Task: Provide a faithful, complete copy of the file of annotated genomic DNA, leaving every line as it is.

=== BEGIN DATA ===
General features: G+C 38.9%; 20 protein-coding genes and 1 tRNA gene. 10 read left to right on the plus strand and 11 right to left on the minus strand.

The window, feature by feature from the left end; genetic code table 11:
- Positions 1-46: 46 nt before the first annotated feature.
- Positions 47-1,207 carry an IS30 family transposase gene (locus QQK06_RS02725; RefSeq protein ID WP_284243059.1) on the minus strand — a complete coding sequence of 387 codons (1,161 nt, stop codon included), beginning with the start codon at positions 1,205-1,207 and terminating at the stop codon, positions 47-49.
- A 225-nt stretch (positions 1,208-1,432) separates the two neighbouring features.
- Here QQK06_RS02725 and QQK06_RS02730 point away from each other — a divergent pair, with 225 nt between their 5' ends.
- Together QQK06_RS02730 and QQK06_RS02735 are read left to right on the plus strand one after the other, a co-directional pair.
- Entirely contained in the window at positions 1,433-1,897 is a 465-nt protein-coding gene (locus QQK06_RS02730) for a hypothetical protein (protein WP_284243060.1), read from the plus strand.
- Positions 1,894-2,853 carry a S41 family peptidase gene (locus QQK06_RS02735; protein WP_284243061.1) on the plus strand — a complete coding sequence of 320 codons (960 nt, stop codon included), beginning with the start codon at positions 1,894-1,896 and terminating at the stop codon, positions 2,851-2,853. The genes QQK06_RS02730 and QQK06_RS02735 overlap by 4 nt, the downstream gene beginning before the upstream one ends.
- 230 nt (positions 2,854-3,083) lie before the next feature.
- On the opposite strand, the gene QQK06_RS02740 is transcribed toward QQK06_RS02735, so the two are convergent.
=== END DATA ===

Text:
General features: G+C 38.9%; 20 protein-coding genes and 1 tRNA gene. 10 read left to right on the plus strand and 11 right to left on the minus strand.

The window, feature by feature from the left end; genetic code table 11:
- Positions 1-46: 46 nt before the first annotated feature.
- Positions 47-1,207 carry an IS30 family transposase gene (locus QQK06_RS02725; RefSeq protein ID WP_284243059.1) on the minus strand — a complete coding sequence of 387 codons (1,161 nt, stop codon included), beginning with the start codon at positions 1,205-1,207 and terminating at the stop codon, positions 47-49.
- A 225-nt stretch (positions 1,208-1,432) separates the two neighbouring features.
- Here QQK06_RS02725 and QQK06_RS02730 point away from each other — a divergent pair, with 225 nt between their 5' ends.
- Together QQK06_RS02730 and QQK06_RS02735 are read left to right on the plus strand one after the other, a co-directional pair.
- Entirely contained in the window at positions 1,433-1,897 is a 465-nt protein-coding gene (locus QQK06_RS02730) for a hypothetical protein (protein WP_284243060.1), read from the plus strand.
- Positions 1,894-2,853 carry a S41 family peptidase gene (locus QQK06_RS02735; protein WP_284243061.1) on the plus strand — a complete coding sequence of 320 codons (960 nt, stop codon included), beginning with the start codon at positions 1,894-1,896 and terminating at the stop codon, positions 2,851-2,853. The genes QQK06_RS02730 and QQK06_RS02735 overlap by 4 nt, the downstream gene beginning before the upstream one ends.
- 230 nt (positions 2,854-3,083) lie before the next feature.
- On the opposite strand, the gene QQK06_RS02740 is transcribed toward QQK06_RS02735, so the two are convergent.